SYSMark and Scientific Benchmarks

SYSmark 2014

SYSmark is developed by BAPCo, the Business Applications Performance Corporation, which includes in its current members Intel, Dell, Lenovo, Microsoft, Samsung, Sony, and Toshiba. The latest version of SYSmark, SYSmark 2014, uses the latest software packages from Adobe and Microsoft and meshes them together into a stringent testing package that can take a couple of hours to run. The end result gives marks for in office productivity, media creation and data/financial analysis sections as well as an overall result. SYSmark uses a standard office computer (an i3-4130 with a 500GB mechanical drive, 6GB DRAM, 1080p, integrated HD4400 graphics) to provide a benchmark score of ‘1000’, and all results are compared to this. Our testing runs the processors at 1080p with integrated graphics on an OCZ Vertex 3 240GB SF-2281 based SSD.

SYSmark 2014 Overall

SYSmark 2014 Office Productivity

SYSmark 2014 Media Creation

SYSmark 2014 Data and Financial Analysis

Point Calculations – 3D Movement Algorithm Test: link

3DPM is a self-penned benchmark, taking basic 3D movement algorithms used in Brownian Motion simulations and testing them for speed. High floating point performance, MHz and IPC wins in the single thread version, whereas the multithread version has to handle the threads and loves more cores.

3D Particle Movement: Single Threaded

3D Particle Movement: MultiThreaded

OpenCL – CompuBench: link

CompuBench is an OpenCL and RenderScript benchmark designed by Kishonti for both CPUs and any GPGPU capable device. While it offers almost two dozen tests, we select the more real-world tests in terms of fluid simulation and image analysis benchmarks.

CompuBench CL v1.1.3

CPU Performance: Real World Benchmarks CPU Performance: Synthetic Benchmarks


View All Comments

  • Ian Cutress - Thursday, May 29, 2014 - link

    I've adjusted most of the severe cases into graphs that are easier to read :) Reply
  • easp - Thursday, May 29, 2014 - link

    Better, but dude, the red bars stand out, and yet they represent something other than the focus of the article. Given the color pallet, I'd assume that the black bars were the least significant numbers, the background information, and yet, they actually represent the focal point of the article. Reply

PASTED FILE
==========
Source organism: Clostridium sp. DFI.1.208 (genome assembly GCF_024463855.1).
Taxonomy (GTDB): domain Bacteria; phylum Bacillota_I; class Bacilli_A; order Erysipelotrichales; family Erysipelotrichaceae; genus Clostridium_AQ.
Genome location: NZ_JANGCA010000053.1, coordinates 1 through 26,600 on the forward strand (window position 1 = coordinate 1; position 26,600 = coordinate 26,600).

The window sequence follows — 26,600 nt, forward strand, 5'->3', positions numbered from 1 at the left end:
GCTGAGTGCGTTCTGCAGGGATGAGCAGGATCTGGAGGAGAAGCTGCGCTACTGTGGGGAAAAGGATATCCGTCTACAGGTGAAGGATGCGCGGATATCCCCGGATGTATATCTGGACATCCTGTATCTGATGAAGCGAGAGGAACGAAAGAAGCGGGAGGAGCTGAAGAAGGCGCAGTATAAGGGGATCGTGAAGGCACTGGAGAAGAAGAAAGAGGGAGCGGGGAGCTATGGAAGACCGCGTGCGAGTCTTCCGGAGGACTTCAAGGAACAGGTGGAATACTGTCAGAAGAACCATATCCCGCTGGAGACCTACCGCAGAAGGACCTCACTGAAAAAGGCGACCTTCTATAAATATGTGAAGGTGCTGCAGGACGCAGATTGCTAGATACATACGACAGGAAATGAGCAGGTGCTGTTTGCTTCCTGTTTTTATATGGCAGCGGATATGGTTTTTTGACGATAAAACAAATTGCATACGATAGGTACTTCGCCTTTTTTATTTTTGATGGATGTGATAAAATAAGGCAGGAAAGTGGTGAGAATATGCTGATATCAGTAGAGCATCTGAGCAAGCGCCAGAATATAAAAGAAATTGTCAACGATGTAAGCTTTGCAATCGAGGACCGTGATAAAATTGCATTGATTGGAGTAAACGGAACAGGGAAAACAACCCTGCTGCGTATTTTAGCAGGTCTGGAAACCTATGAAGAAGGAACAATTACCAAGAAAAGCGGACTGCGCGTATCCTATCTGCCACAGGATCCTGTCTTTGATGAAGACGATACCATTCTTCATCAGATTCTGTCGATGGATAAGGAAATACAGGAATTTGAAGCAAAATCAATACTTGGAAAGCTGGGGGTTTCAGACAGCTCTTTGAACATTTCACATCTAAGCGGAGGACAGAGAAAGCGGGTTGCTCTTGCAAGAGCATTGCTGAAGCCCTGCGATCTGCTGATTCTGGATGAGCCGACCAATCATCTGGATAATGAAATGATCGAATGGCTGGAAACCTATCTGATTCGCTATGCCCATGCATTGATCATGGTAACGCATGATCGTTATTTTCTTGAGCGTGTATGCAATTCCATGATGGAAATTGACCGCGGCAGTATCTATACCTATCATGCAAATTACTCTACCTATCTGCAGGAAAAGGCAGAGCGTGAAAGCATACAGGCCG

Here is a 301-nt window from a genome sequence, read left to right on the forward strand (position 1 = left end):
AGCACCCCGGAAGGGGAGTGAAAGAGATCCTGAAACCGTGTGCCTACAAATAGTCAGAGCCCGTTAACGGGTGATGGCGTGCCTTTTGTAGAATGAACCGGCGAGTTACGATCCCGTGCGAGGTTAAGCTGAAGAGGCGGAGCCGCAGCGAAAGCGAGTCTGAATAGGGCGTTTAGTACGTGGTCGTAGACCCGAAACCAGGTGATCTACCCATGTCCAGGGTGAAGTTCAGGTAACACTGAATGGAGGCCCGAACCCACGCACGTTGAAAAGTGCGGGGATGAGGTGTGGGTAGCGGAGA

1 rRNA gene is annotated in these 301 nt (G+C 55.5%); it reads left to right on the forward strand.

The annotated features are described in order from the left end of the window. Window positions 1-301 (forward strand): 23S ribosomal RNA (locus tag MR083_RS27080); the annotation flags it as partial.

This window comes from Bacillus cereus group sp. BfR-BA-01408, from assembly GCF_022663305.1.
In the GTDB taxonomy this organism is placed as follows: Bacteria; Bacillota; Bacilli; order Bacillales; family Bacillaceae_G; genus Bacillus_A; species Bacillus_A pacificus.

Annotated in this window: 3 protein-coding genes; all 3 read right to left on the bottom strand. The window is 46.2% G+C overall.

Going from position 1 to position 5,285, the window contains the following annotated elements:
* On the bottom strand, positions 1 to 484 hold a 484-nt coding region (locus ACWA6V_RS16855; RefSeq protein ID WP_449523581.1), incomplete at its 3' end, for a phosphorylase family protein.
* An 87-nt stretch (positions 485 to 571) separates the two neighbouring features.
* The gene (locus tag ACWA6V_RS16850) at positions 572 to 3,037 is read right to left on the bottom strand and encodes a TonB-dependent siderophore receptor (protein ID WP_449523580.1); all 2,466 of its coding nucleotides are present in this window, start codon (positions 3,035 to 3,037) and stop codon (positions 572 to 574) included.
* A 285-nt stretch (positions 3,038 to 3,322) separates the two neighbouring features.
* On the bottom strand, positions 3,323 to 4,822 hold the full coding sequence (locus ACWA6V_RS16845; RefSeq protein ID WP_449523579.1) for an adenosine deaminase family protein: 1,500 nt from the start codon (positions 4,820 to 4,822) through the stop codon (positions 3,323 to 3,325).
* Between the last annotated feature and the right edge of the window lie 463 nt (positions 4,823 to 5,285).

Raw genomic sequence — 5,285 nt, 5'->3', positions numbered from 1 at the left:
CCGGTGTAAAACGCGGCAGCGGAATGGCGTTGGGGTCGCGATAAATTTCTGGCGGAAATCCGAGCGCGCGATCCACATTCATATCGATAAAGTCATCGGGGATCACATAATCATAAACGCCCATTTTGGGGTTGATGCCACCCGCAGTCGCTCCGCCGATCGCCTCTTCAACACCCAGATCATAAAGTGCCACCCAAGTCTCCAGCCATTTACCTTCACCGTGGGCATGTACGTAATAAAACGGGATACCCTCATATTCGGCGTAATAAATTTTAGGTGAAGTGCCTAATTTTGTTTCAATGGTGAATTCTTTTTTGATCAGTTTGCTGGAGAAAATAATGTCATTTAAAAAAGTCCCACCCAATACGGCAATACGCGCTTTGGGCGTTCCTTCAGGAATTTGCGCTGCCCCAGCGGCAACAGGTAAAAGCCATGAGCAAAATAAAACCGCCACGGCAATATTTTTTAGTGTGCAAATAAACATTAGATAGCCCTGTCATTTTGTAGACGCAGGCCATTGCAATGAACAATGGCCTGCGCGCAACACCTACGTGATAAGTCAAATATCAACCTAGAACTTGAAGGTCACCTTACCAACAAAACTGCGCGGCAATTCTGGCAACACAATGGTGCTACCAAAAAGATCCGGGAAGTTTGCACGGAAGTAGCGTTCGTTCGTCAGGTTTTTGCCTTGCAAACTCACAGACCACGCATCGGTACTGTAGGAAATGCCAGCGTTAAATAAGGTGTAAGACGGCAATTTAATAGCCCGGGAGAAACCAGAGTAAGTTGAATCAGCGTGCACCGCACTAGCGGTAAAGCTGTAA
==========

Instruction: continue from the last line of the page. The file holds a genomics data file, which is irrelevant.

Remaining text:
• Ian Cutress - Thursday, May 29, 2014 - link

    I originally have had blue for Intel and red for AMD. Black is the only other color I can add that doesn't look odd; if graphs start having three-plus colors then it just looks a little odd. It might be worth greying everything and just highlighting the important points without an Intel/AMD distinction except in the labelling for the future. Reply
  • edzieba - Friday, May 30, 2014 - link

    How about adding 'cores' to bars that are immediately relevant to the articke (e.g. an orange line in the centre of the bars for the socketed Kabinis and the Celerons). This would highlight the bars that are being compared directly, while still being in the context of all the other data, and keeping the expected blue/Intel red/AMD bar colouring intact. Reply
  • DanNeely - Friday, May 30, 2014 - link

    Thanks, that's much better. Reply
  • pjkenned - Thursday, May 29, 2014 - link

    Ian - good to see you had similar results as I did. The other bit is that the J1900 can be passively cooled while the AM1 chips need active coolers. That helps lower power consumption, noise and points of failure.

    I think I had benchmarks with the Raspberry Pi also - these are MUCH faster.
  • buffhr - Thursday, May 29, 2014 - link

    Would have been nice if you could have included some hd video playback (1080p/720p/3D) and impressions. Reply
  • vesoljc - Thursday, May 29, 2014 - link

    I second this! Reply
  • nirolf - Friday, May 30, 2014 - link

    Me too! Should be fine, but what about 4K? Reply
  • BMNify - Saturday, May 31, 2014 - link

    "but what about 4K?"
    what about it!, it doesn't really exist for consumers, oh perhaps you mean pseudocolor UHD 2160p, or the real colour UHD-1 3840 pixels wide by 2160 tall at 10bit or 12bit per pixel content today as used by several ARM Cortex Soc

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